Food scientist credits hands-on experience at R&I

Kyler Schwind is a 2020 graduate of Niagara College’s Culinary Innovation and Food Technology program. He was a research assistant with the Canadian Food & Wine Institute (CFWI) Innovation Centre from October 2018 to April 2020. Kyler is now a product development scientist at Rich Productions Corporation.

Tell us about where you work:

Rich Products Corporation (Rich’s) is a family-owned company that brings innovative products and solutions to the culinary world. They provide a multitude of products for food service, in store bakeries, and prepared foods. Starting with the world’s first non-dairy whipped topping in 1945, Rich’s has exploded into a multifaceted innovation powerhouse.

Describe your role and what you like about it:

I am a product development scientist in the Toppings, Creams, Culinary Solutions department. Every day can be something different. I am responsible for the product development of various emulsion-based food products. A typical day could include: colour and flavour development, product testing and evaluations, reformulation and ingredient inclusions, and whipping/process testing. Most importantly, product tasting. With the amount of product tasting, I was focused on finding an R&D position that was either in the dessert or beverage industry.

How has your experience with Research & Innovation helped prepare you for your current role?

Working at Research & Innovation gave me more than 18 months of hands-on product development experience. Being able to work with customers directly and develop products that suit their needs helped me to understand the product development process. Gaining this experience has made a world of difference in my current role. As well, being able to manage my time efficiently to complete projects has been invaluable in this career. 

A memorable applied research project during your time at R&I?

Being heavily involved in Sobrii “Zero Gin” was an opportunity to learn the product lifecycle. I was able to see the product from brainstorming and development phases, all the way to scale-up and commercialization. Taking part in this project let me see the big picture of product development. 

What led you to Niagara College in the first place?

I was drawn to their hands-on approach to food science. The Culinary Innovation and Food Technology program was not only geared towards industry needs, but also exposed students to the many different areas of food science. Being able to practice product development side-by-side with industry partners was also a key selling point.

Most memorable experience at NC?

In one of our product development classes, we were all tasked with developing a product using cricket powder (powdered insects). Considering cricket powder is a high protein powder, I decided to turn it into a high energy nut and fruit bar. After I finished creating these energy bars, I was able to take them home and have family members try them. I did not disclose the ingredients until AFTER the tasting. Wow, was my mom not happy. I also learned about sensory ethics through this experience.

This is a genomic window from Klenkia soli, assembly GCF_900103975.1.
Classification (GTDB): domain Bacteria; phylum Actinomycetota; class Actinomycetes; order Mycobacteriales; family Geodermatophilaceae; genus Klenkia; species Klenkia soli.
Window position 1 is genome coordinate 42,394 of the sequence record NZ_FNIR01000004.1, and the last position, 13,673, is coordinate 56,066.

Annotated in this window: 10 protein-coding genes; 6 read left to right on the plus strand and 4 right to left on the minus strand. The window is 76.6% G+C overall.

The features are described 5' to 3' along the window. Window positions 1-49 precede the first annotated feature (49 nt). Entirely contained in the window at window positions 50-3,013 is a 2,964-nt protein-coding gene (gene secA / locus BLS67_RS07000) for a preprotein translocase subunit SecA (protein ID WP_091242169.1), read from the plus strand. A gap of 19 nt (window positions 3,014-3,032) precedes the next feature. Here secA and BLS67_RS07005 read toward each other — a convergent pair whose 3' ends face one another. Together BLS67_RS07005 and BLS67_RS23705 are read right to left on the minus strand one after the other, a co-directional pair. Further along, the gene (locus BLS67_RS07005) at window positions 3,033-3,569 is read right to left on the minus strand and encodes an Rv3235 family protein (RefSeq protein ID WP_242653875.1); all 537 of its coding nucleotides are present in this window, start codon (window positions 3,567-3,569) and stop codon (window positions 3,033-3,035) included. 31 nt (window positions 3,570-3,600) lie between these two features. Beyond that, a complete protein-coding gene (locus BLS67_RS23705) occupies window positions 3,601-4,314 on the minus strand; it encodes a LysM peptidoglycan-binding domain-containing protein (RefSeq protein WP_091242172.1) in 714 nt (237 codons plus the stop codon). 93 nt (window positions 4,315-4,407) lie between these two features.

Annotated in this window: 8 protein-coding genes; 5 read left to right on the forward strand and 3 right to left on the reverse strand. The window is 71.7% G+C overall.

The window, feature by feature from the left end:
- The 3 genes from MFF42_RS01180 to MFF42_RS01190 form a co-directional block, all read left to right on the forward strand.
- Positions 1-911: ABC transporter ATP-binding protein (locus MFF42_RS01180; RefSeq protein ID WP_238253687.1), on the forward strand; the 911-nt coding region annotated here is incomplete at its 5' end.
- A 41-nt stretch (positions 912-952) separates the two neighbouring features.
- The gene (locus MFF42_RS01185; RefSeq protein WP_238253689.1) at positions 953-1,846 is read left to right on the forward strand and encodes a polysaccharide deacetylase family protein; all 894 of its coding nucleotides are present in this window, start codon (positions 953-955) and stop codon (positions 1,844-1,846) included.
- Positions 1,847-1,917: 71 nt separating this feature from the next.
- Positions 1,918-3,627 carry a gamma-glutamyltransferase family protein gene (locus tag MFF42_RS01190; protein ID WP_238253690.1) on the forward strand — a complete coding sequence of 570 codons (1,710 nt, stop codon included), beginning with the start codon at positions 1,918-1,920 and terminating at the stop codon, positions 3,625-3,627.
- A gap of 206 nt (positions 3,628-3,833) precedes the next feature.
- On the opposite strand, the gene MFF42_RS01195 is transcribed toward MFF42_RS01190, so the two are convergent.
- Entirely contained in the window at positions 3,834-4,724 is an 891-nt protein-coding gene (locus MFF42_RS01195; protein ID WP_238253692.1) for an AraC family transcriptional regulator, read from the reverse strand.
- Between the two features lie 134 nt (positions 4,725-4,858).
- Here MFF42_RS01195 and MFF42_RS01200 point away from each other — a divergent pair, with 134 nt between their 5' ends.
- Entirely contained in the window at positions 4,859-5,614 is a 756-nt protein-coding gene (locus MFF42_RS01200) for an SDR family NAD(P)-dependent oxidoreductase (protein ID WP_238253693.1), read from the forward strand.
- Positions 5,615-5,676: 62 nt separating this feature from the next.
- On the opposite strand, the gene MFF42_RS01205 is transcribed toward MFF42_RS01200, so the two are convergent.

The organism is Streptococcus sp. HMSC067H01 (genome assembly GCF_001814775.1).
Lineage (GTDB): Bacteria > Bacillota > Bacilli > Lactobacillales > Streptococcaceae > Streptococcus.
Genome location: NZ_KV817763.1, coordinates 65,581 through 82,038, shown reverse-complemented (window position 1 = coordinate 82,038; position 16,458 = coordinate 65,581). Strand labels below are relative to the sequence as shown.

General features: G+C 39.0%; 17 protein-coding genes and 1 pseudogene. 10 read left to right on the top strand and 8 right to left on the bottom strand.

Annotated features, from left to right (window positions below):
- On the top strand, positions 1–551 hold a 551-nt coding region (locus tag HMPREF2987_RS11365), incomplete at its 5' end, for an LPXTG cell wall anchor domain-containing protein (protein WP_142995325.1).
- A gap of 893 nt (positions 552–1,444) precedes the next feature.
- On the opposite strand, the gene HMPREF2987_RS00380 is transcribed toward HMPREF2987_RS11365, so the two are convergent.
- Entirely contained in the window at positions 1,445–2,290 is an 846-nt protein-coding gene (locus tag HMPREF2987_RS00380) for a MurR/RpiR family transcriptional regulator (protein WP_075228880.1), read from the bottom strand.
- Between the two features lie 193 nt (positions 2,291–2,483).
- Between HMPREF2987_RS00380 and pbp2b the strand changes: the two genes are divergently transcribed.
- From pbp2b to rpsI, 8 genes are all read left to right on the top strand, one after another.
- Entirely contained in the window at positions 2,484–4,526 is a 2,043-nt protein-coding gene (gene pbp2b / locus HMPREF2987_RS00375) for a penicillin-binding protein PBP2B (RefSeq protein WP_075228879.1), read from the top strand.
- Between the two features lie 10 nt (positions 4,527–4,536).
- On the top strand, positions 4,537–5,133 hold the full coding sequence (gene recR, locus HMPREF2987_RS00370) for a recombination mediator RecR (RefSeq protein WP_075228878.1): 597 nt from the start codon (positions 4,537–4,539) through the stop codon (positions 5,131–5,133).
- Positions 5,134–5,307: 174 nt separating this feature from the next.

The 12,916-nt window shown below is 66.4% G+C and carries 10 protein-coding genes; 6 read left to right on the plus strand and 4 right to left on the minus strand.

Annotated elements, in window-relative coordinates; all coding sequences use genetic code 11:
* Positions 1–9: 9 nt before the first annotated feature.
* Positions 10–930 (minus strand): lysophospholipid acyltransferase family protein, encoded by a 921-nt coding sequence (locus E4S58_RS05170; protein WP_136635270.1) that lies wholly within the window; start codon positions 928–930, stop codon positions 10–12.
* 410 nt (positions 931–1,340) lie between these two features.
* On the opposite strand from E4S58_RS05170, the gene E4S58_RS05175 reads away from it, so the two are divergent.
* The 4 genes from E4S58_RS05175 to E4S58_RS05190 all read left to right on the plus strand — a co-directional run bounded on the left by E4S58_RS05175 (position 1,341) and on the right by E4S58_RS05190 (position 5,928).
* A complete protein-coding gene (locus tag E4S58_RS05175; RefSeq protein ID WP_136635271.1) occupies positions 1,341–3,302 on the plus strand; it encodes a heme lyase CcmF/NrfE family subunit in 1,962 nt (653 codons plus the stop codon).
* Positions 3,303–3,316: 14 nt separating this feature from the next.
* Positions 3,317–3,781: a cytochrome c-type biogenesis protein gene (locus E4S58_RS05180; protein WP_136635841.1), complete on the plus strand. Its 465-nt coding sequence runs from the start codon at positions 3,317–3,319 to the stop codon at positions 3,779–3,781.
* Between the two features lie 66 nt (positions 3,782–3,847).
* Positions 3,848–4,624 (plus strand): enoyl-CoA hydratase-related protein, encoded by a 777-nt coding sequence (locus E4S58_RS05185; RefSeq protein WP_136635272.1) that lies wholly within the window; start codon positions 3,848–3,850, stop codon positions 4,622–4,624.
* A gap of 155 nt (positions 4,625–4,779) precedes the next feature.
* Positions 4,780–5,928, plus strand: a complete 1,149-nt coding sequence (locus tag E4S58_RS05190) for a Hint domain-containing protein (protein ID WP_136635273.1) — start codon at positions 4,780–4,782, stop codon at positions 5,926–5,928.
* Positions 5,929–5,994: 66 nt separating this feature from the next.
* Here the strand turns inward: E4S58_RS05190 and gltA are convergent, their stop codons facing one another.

Is there a particular mentor at either R&I or a faculty member who influenced you?

Although there were many faculty members that influenced me throughout my years at Niagara, Chef Olaf Mertens influenced me a great deal. Chef Olaf taught my first year “Food Theory” class. Olaf’s passion and dedication to food was a true inspiration and opened my eyes to the variety and versatility to food. Watching him fry schnitzel in butter was a life-changing experience.

At Research & Innovation, I was strongly influenced by Stephanie Skotidas [research lab technician, CFWI Innovation Centre]. Stephanie was always able to take on new tasks and projects with a “can-do” attitude. I was able to experience her passion for science and ability to uncover the solution to problems. Lastly, her ability and commitment to eat the same lunch every day was truly inspiring.

“Being able to work with customers directly and develop products that suit their needs helped me to understand the product development process. Gaining this experience has made a world of difference in my current role.”

What advice would you impart to current research students or future alumni?

Don’t be afraid to “learn on the fly.” Experience can be just as valuable as a degree, so push to gain real-world experience whenever possible.

After being in the workforce, what have you learned?

I have learned that working remotely and remotely attending classes are much different. My first four months in the workforce have been a 50/50 split of virtual and “in-person” work. I found that being able to create my own work schedule and schedule my own lab time has been a great way to break up the week. 

Interests outside of work?

Outside of work you can find me hiking through the forest, eating, woodworking, or playing a round of disc golf. I also enjoy being a handyman for my family and fixing anything they throw at me. 

If you could have a billboard message seen by many, what would it say?

“A Jack of all trades is a master of none, but oftentimes better than a master of one.” – Robert Greene